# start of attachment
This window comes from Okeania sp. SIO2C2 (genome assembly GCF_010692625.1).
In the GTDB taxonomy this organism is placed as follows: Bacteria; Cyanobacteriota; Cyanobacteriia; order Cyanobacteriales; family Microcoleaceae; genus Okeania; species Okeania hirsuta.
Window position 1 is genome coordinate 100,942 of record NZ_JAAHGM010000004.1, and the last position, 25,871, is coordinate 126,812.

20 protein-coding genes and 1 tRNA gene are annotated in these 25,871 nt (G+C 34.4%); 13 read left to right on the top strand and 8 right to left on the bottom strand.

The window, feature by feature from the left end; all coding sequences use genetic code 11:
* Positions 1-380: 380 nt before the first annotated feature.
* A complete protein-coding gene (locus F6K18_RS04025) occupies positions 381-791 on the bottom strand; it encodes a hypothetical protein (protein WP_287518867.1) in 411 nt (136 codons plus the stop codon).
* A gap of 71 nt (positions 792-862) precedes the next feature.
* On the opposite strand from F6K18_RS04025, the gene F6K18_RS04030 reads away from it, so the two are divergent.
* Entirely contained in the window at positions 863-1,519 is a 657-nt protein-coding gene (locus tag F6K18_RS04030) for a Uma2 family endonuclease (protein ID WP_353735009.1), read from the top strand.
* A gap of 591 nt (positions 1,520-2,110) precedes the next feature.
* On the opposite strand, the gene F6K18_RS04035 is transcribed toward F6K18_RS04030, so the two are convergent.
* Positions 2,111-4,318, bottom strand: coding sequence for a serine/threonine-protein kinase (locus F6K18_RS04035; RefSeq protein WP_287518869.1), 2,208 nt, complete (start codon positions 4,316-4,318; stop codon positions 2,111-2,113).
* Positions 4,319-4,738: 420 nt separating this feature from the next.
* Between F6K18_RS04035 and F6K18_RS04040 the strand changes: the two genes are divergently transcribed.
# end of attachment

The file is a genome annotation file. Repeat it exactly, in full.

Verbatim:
This window comes from Okeania sp. SIO2C2 (genome assembly GCF_010692625.1).
In the GTDB taxonomy this organism is placed as follows: Bacteria; Cyanobacteriota; Cyanobacteriia; order Cyanobacteriales; family Microcoleaceae; genus Okeania; species Okeania hirsuta.
Window position 1 is genome coordinate 100,942 of record NZ_JAAHGM010000004.1, and the last position, 25,871, is coordinate 126,812.

20 protein-coding genes and 1 tRNA gene are annotated in these 25,871 nt (G+C 34.4%); 13 read left to right on the top strand and 8 right to left on the bottom strand.

The window, feature by feature from the left end; all coding sequences use genetic code 11:
* Positions 1-380: 380 nt before the first annotated feature.
* A complete protein-coding gene (locus F6K18_RS04025) occupies positions 381-791 on the bottom strand; it encodes a hypothetical protein (protein WP_287518867.1) in 411 nt (136 codons plus the stop codon).
* A gap of 71 nt (positions 792-862) precedes the next feature.
* On the opposite strand from F6K18_RS04025, the gene F6K18_RS04030 reads away from it, so the two are divergent.
* Entirely contained in the window at positions 863-1,519 is a 657-nt protein-coding gene (locus tag F6K18_RS04030) for a Uma2 family endonuclease (protein ID WP_353735009.1), read from the top strand.
* A gap of 591 nt (positions 1,520-2,110) precedes the next feature.
* On the opposite strand, the gene F6K18_RS04035 is transcribed toward F6K18_RS04030, so the two are convergent.
* Positions 2,111-4,318, bottom strand: coding sequence for a serine/threonine-protein kinase (locus F6K18_RS04035; RefSeq protein WP_287518869.1), 2,208 nt, complete (start codon positions 4,316-4,318; stop codon positions 2,111-2,113).
* Positions 4,319-4,738: 420 nt separating this feature from the next.
* Between F6K18_RS04035 and F6K18_RS04040 the strand changes: the two genes are divergently transcribed.